Common Causes of Conflict Between Employees and Managers

Published: March 21, 2022 | Last Updated: December 4, 2023by Valerie Dansereau

A big chunk of your day is spent at the workplace. You may be faced with deadlines and stress, and as stress increases, tempers can flare. Conflict at the workplace is inevitable, but when there’s conflict between employees and managers, the workplace can quickly turn into a toxic environment. There are many possible reasons for this. Here are a few common causes of conflict between employees and managers.

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Personality Clash

Probably the most common cause of conflict between employees and managers is a personality clash. They may handle stress differently, come from widely different backgrounds or have a much different approach to life and work. One may want to share details of his or her personal life while the other is more reserved and uncomfortable with certain questions.

Sometimes people just don’t get along, and the reason why may not be readily apparent to either of them. Personality clashes are sometimes rooted in misinterpretation of the other’s behavior, actions or words.

Manager Feedback

If an employee feels the feedback from a manager is unfair, it can lead to conflict. This could happen after an annual performance review or anytime a manger criticizes an employee’s work. When an employee feels undervalued or feels like their manager isn’t listening to things they’re trying to discuss, it can quickly lead to tension, conflict or breakdown in communication.

Some managers offer constructive feedback that may be misinterpreted, but others have a habit of continually criticizing and telling employees where they fall short without acknowledging things that have been done well.

Management Style

Employees frequently have expectations of how a manager should lead the team or handle specific situations. They may compare their current manager to managers they’ve had in the past and decide the manager is mishandling things that are going on or that the manager isn’t doing an effective job in managing overall.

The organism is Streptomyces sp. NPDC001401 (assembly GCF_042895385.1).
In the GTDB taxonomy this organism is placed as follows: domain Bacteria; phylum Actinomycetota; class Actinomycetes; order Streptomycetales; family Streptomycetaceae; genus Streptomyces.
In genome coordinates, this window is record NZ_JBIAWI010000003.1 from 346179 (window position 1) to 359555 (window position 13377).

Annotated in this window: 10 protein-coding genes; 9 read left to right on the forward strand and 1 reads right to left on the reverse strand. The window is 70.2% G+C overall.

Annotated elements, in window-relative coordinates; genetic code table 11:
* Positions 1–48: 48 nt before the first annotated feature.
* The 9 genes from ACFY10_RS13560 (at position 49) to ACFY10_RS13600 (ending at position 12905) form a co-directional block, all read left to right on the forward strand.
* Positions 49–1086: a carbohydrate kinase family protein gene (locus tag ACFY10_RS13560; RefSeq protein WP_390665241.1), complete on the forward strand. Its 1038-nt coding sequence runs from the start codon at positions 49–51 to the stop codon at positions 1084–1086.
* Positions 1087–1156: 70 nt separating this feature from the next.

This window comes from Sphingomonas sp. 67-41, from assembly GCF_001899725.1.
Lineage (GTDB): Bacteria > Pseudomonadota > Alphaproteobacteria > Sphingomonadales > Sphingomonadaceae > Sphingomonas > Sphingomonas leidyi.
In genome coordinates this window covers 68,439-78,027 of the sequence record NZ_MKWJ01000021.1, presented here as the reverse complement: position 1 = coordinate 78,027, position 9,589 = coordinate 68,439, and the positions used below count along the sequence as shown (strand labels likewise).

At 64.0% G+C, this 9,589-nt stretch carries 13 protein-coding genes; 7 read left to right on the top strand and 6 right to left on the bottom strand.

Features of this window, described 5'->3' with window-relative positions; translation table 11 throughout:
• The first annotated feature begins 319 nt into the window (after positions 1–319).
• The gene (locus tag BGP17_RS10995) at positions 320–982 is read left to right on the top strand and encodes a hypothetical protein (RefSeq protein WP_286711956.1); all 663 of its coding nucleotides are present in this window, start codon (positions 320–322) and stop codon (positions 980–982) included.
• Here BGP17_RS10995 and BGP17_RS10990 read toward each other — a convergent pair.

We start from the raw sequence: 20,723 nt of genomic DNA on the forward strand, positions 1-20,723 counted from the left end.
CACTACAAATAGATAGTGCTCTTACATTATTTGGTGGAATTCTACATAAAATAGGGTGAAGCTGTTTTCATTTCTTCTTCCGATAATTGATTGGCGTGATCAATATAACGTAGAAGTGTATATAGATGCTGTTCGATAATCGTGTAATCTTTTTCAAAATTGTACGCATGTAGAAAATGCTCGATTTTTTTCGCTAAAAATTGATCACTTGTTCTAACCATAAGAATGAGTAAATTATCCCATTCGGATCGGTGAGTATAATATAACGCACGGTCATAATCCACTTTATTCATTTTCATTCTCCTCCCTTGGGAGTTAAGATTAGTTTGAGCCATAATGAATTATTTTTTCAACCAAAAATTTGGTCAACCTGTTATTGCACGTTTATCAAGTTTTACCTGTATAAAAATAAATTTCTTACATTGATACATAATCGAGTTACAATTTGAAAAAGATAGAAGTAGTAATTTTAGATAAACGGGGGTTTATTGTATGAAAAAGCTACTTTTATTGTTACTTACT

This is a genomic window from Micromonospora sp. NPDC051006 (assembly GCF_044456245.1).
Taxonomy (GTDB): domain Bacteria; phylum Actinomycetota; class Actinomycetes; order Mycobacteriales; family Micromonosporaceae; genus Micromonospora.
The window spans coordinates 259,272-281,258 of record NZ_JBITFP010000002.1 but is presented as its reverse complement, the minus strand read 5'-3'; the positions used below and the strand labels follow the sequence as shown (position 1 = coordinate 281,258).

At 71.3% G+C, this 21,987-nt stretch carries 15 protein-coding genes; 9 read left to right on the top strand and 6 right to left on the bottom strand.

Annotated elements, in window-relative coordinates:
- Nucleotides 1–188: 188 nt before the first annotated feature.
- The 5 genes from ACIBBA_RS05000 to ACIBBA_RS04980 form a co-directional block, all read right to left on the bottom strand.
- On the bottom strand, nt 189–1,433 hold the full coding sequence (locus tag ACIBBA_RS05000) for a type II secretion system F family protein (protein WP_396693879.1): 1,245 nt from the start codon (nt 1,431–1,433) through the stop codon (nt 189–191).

Employees may feel the boss is micromanaging and expecting too much, not respecting their work, or they may feel the boss is too laid back and not confronting situations that need to be handled such as problem employees or being overextended. The employee may feel the boss is exhibiting favoritism to other members of the team.

Toxic Environment 

Many different situations can create a toxic work environment that can trigger conflict between employees and managers. Some examples include:

  • Open discussions of politics or religion
  • Failure to listen to the concerns of the staff
  • Complaints of discrimination or harassment
  • Favoritism

When there’s conflict between an employee and a manager, it can quickly affect other members of the team. The workplace may be full of tension and hostility, causing other staff members to become less productive, have difficulty working together or begin looking for another position.

Resolving Conflict

Managers are responsible for leading their teams. If you’re a manager, take the initiative to resolve conflicts with a staff member and you should never ignore disagreements, complaints or tension. Encourage open communication and work on getting to the root of the problem. Collaborate to identify possible solutions. See where there’s common ground between you. Whenever possible, problems should be addressed before they escalate. Trying to avoid conflict is likely to lead to bigger problems.

If you’re an employee that’s unable to resolve problems with a manager, reach out to your HR department. If they are unable or unwilling to help resolve the conflict, outside mediation from an objective third party may be the best way for individuals involved in ongoing or recurring conflicts to work through their differences. Reach out to Pollack Peacebuilding Systems if you’re interested in finding out more about working with experts in the field of conflict management.

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Valerie Dansereau